2. Take care of your body.  If still on active duty, find a healthy balance between being a team player/accomplishing the mission and taking care of yourself.  Some injuries may not seem like a big deal when you’re young, but they can return with a vengeance when you get older.  Take heed when the old head tells you something will damage your knees, your back, your hearing, etc. – they know what they’re talking about, and you won’t be “bullet-proof” forever.  If you need to see the doctor, go see the doctor.  Things you don’t report don’t get documented.

3. Do your homework.  The more prepared you are for the process, the more smoothly it should go.  Research the process.  Dig out all the relevant paperwork.  You need to be able to show that your disability is service-related.  If necessary, schedule appointments to see medical providers and get diagnoses.

4. Don’t go it alone.  Talk to vets who have made it through the process of filing for disability.  Find a representative to assist you with filing your claim.  If you intend to appeal, talk to folks who have experience with the appeals process.  There are people who want to help you with the process; find the one(s) you feel comfortable working with.

5. You earned it.  VA disability compensation is not charity.  It’s a benefit.  If you have a qualifying service-related disability, you have earned disability compensation.  Don’t be too embarrassed to accept something that could make your life easier.  You never know what the future holds.

Related articles:
Lessons I Learned Filing For Disability Benefits
Legal Presumption’ Of Disability for Vets, Former POWs
Surviving An Involuntary Separation
Preparing For The Unexpected

WHAT I DO: I help you reach financial independence. For free. I retired in 2002 after 20 years in the Navy's submarine force. I wrote "The Military Guide to Financial Independence and Retirement" to share the stories of over 50 other financially independent servicemembers, veterans, and families. All of my writing revenue is donated to military-friendly charities.

  1. My husband was in the Army and retired in 1994. He was in field artillery and started losing his hearing while on active duty but never said anything due to him wanting to retire some day. It is now 2019 and his hearing is almost gone and he is going to have to get hearing aids, which are very expensive. Can he file a disability claim and get help with this now or is it too late?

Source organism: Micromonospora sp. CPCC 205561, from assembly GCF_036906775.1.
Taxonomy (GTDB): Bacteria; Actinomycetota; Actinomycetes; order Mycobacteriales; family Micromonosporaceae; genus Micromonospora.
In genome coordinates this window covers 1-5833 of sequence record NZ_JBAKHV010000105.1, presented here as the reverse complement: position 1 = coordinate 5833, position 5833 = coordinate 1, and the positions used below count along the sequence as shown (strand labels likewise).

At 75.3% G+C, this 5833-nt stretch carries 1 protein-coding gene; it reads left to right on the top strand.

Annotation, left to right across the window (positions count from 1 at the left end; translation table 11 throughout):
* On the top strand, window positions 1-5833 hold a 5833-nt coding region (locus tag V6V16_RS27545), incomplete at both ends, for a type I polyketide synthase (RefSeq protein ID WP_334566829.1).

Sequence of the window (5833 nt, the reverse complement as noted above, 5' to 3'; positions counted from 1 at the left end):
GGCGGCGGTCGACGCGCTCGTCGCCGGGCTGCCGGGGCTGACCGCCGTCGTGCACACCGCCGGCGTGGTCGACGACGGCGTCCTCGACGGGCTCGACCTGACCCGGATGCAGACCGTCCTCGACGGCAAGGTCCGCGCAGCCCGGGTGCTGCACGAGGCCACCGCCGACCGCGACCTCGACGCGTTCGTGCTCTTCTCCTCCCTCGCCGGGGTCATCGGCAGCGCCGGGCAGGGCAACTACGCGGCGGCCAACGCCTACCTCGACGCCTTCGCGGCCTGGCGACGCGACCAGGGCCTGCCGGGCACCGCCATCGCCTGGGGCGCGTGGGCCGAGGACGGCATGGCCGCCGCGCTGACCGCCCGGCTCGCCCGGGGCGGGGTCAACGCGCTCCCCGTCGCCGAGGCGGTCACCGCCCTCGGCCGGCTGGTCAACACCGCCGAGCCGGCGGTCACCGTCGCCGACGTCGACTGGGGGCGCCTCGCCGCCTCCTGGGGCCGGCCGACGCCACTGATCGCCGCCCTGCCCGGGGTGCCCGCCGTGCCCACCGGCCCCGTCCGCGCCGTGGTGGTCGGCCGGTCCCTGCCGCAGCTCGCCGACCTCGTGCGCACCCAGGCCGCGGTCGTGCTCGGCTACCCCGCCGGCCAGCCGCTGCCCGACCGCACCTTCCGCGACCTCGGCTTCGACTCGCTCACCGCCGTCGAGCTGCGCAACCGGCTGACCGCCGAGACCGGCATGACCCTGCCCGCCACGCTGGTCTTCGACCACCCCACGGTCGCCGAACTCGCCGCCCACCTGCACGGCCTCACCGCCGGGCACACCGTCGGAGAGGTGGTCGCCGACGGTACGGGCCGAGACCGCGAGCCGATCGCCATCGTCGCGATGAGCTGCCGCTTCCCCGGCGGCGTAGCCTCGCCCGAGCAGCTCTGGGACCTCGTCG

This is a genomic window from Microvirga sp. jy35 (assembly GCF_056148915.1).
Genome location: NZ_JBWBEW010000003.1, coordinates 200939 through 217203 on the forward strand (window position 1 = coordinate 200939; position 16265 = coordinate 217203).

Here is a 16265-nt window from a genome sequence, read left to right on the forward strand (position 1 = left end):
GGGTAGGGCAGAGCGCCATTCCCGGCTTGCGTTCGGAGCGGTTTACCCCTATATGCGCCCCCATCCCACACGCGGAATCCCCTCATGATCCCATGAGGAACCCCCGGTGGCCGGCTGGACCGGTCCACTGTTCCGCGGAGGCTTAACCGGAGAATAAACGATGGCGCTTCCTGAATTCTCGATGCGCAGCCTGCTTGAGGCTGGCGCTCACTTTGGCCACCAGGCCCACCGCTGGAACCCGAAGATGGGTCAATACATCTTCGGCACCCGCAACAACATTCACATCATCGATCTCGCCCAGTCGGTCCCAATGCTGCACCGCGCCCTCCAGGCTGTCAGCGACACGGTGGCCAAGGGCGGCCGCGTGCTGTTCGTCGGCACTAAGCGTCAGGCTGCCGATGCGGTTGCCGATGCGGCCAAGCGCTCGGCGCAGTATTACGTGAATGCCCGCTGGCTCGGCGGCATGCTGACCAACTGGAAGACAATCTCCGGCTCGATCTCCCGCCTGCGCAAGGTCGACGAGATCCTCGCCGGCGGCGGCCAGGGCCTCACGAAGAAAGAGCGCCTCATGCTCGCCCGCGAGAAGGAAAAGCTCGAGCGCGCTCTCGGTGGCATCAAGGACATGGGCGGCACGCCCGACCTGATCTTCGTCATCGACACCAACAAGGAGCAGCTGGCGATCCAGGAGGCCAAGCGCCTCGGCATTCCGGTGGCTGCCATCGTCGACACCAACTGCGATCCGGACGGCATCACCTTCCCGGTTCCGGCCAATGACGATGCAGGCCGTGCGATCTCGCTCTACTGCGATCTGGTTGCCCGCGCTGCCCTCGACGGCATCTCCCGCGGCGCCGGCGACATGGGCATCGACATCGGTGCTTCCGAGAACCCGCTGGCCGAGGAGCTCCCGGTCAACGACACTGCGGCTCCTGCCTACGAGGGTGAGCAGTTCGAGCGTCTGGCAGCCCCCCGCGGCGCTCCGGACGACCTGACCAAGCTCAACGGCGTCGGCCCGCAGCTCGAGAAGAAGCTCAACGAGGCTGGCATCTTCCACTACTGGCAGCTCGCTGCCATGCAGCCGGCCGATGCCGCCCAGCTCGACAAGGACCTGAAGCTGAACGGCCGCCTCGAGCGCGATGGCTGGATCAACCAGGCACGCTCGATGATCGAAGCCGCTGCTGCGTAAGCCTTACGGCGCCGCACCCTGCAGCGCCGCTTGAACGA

• Good question, Shari, and many people are concerned about it.

      You can file a VA disability claim anytime. However instead of the claim being backdated to the date of his retirement, it’ll be effective as of the date that he files the claim.

      I’d strongly recommend filing the claim with the assistance of a Veteran Service Officer from your local chapter of the Veterans of Foreign Wars, or Disabled American Vets, or the American Legion, or even MOAA. You can learn more about VSOs at the VA’s website:
      and use their directory to search their Regional Benefit Offices:
      Your state government’s Veterans Affairs branch may also be able to help with a claim or refer you to a VSO in your area.
      You should also open an eBenefits account to track the progress of the claim and make it easier for the disability compensation deposits.

      More info is in this series of posts on why you file the claim, not just how:

  2. What if you were out of service for more than 20 years with VA disability illnesses and never filled. If you were to file now how far back do they compensate you for? Do they go to the filing date or all the way back to your discharge date?